Friday, March 21, 2014

Grit

There was a pretty interesting story on NPR the other day about how schools are starting to implement the of idea of grit into their curriculum. You know, School of Hard Knocks kind of stuff. They embrace failure as a means to greater learning and resilience. Which is all well and good, it just seems unsettling that schools have to teach something that used to be learned simply by living.

So it's been on my mind. And then I came across this article a few days ago about the Overprotected Child. It opens in a playground in Wales that resembles a junkyard - full of old tires and metal drums to light fires in (seriously, kids are lighting fires in them).  There are adult supervisors but for the most part the kids are free to roam the piles of wood and discarded furniture all in the name of imagination and childhood and fun. I understand the fear of them lobbing an arm off as they chop wood with a hatchet or fall onto a rusty nail. And yet I'm still going to side with the fire-builders on this one. Kids need time away from adults. And they need to do outrageous things that make them feel older and powerful. They need to be able to take their bikes and ride out into the world. They need to come across a problem and come up with a solution on their own. And also, kids get hurt. And they get hurt doing the most mundane things. I cracked open my head just spinning around to make myself dizzy and I spun into a mirror, and that was in the safety of my home with my mom watching.

The worrier in me kind of panicked with I read about all the seemingly dangerous things these kids were doing. But then the author noted that the people who run it keep an injury log and there hadn't been anything more serious than the scraped knees that always come with playing. Not any of them have burned up from lighting a fire in a metal drum. She also noted that she figured out her 10 year old daughter had only spend about 10 minutes completely unsupervised in the whole of her lifetime. Ten minutes! That's 10 whole years entirely in contact with an adult. This seems shocking to me. Although it I also walked to kindergarten with just Gina, who was 7, in Pomona. We regularly walked down to the liquor store for candy. We had a pile of wood with nails in it on the side of the house that we always played in. So did our neighbor. If you ask my siblings what the best park was they would say the one that had the enormous metal slide that didn't have any railings and that you could easily fit 20 kids on. It's gone now, along with all the other really fun stuff. Which is such a big shame.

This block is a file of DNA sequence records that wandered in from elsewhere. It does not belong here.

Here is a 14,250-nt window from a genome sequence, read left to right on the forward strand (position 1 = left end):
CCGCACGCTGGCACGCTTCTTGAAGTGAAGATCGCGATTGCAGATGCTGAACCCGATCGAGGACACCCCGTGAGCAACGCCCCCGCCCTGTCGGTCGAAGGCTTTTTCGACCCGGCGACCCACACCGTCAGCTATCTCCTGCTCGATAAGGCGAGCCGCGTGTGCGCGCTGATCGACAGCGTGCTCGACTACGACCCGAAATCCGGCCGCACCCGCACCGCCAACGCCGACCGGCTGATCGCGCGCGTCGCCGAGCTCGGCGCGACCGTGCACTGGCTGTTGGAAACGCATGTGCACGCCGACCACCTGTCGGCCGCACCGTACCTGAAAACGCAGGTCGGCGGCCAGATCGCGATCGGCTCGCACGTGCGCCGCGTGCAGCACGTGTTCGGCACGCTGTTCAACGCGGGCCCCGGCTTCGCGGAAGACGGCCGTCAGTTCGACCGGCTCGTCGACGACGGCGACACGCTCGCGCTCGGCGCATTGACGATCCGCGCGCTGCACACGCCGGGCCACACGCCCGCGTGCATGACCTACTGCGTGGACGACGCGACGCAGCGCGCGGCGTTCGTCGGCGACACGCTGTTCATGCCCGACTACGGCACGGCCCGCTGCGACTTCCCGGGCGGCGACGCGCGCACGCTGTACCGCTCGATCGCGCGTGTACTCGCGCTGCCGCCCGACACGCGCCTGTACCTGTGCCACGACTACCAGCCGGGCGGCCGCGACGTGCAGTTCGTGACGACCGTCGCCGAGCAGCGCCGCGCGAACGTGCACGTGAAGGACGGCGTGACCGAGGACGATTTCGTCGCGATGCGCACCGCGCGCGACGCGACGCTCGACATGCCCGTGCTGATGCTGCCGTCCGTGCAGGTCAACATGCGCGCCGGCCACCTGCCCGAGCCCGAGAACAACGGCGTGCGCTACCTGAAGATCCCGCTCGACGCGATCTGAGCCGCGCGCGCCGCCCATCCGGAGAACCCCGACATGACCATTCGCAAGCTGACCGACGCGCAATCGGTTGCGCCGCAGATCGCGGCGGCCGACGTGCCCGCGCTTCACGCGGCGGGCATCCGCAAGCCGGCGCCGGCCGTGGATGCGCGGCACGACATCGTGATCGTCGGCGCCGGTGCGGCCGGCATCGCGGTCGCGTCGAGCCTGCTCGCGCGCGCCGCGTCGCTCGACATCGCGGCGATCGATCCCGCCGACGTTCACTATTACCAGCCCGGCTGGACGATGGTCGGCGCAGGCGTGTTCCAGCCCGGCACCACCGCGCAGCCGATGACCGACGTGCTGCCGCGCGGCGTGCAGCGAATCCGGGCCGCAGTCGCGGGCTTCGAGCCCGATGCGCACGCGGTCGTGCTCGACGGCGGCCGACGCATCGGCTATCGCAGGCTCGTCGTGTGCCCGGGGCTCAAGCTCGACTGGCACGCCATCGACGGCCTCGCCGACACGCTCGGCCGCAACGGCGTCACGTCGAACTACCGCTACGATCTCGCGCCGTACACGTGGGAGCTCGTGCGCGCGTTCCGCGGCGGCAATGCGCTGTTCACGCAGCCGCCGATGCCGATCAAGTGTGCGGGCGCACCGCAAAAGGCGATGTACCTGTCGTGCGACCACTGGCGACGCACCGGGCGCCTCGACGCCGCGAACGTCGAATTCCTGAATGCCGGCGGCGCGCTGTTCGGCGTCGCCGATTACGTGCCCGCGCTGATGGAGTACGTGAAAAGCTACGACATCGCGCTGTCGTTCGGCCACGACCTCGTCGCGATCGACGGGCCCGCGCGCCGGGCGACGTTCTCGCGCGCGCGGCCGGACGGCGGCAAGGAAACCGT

Let your kids be free! (So says the childless spinster.)

6 comments:

L and J said...

I think any child would be absolutely privileged to have you as a mother. I needed this today, thank you :)

L and J said...

I think any child would be absolutely privileged to have you as a mother. I needed this today, thank you :)

L and J said...

I think any child would be absolutely privileged to have you as a mother. I needed this today, thank you :)

L and J said...

I think any child would be absolutely privileged to have you as a mother. I needed this today, thank you :)

Tessy said...

This has got me thinking... Thanks spinster :p

Pragmatic Totheend said...

Absolutely right. I am in India where we would call all this supervision as pretentious but for some reason it caught up here as well. There are parents who visit school regularly to question the management about safety and stuff like that. Kids need their time alone and I had a lot of alone time as a kid and am still in one piece. It is nice to know there are like minded people.